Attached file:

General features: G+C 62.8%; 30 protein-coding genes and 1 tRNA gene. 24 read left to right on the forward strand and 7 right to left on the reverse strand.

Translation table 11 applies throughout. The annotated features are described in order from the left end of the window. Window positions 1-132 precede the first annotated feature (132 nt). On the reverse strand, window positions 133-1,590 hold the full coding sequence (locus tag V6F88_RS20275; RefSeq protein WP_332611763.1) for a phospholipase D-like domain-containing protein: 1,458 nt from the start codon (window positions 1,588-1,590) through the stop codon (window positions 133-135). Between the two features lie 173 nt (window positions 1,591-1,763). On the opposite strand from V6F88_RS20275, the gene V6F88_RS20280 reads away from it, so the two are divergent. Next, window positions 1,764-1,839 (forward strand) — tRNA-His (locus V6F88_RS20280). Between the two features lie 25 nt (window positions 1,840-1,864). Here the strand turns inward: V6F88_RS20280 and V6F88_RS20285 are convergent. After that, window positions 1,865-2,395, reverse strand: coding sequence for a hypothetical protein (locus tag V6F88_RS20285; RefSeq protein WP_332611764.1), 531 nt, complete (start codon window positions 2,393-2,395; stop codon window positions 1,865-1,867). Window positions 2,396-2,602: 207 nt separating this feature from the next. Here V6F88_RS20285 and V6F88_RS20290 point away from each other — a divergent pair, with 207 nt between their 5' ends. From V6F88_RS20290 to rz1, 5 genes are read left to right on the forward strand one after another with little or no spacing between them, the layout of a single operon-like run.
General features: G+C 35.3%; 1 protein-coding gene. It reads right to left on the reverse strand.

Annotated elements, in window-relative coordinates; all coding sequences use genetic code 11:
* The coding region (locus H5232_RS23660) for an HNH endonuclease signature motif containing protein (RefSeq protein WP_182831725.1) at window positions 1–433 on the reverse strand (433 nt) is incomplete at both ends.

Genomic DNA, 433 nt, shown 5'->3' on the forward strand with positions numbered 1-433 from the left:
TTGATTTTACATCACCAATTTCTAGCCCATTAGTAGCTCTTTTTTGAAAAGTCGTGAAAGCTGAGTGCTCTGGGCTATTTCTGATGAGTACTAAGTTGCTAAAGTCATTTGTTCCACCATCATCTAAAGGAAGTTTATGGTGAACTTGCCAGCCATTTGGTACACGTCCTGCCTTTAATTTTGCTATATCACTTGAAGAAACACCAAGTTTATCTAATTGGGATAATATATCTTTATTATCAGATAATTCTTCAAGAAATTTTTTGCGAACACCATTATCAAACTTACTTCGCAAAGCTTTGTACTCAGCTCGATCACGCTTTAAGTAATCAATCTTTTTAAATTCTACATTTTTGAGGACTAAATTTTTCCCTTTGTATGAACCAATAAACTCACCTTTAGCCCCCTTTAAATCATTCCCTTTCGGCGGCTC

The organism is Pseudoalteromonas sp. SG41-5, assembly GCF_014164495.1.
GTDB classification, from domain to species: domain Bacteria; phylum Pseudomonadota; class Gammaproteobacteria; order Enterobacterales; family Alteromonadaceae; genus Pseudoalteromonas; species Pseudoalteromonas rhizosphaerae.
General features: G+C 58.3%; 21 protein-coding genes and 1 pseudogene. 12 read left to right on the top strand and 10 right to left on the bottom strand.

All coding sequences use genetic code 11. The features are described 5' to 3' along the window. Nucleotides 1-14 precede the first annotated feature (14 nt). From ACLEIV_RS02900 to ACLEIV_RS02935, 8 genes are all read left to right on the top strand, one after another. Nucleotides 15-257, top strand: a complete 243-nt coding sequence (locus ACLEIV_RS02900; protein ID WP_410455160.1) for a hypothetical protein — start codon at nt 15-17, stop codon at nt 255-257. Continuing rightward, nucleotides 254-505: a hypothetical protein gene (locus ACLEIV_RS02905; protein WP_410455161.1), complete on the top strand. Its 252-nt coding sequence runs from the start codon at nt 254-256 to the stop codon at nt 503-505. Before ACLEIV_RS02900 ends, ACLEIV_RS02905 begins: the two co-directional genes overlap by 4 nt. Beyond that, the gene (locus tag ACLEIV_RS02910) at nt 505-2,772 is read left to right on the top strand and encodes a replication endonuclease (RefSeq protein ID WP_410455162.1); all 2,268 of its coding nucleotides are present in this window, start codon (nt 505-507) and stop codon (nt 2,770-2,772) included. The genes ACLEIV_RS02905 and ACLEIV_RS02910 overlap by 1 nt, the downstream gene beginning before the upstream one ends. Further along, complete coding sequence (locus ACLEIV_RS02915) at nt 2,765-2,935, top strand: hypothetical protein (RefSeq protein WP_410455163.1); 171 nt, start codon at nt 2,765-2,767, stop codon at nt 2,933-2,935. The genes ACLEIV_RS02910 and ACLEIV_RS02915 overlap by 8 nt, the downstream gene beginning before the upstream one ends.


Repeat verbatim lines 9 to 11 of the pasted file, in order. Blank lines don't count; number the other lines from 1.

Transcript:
GTDB classification, from domain to species: domain Bacteria; phylum Pseudomonadota; class Gammaproteobacteria; order Enterobacterales; family Alteromonadaceae; genus Pseudoalteromonas; species Pseudoalteromonas rhizosphaerae.
General features: G+C 58.3%; 21 protein-coding genes and 1 pseudogene. 12 read left to right on the top strand and 10 right to left on the bottom strand.

All coding sequences use genetic code 11. The features are described 5' to 3' along the window. Nucleotides 1-14 precede the first annotated feature (14 nt). From ACLEIV_RS02900 to ACLEIV_RS02935, 8 genes are all read left to right on the top strand, one after another. Nucleotides 15-257, top strand: a complete 243-nt coding sequence (locus ACLEIV_RS02900; protein ID WP_410455160.1) for a hypothetical protein — start codon at nt 15-17, stop codon at nt 255-257. Continuing rightward, nucleotides 254-505: a hypothetical protein gene (locus ACLEIV_RS02905; protein WP_410455161.1), complete on the top strand. Its 252-nt coding sequence runs from the start codon at nt 254-256 to the stop codon at nt 503-505. Before ACLEIV_RS02900 ends, ACLEIV_RS02905 begins: the two co-directional genes overlap by 4 nt. Beyond that, the gene (locus tag ACLEIV_RS02910) at nt 505-2,772 is read left to right on the top strand and encodes a replication endonuclease (RefSeq protein ID WP_410455162.1); all 2,268 of its coding nucleotides are present in this window, start codon (nt 505-507) and stop codon (nt 2,770-2,772) included. The genes ACLEIV_RS02905 and ACLEIV_RS02910 overlap by 1 nt, the downstream gene beginning before the upstream one ends. Further along, complete coding sequence (locus ACLEIV_RS02915) at nt 2,765-2,935, top strand: hypothetical protein (RefSeq protein WP_410455163.1); 171 nt, start codon at nt 2,765-2,767, stop codon at nt 2,933-2,935. The genes ACLEIV_RS02910 and ACLEIV_RS02915 overlap by 8 nt, the downstream gene beginning before the upstream one ends.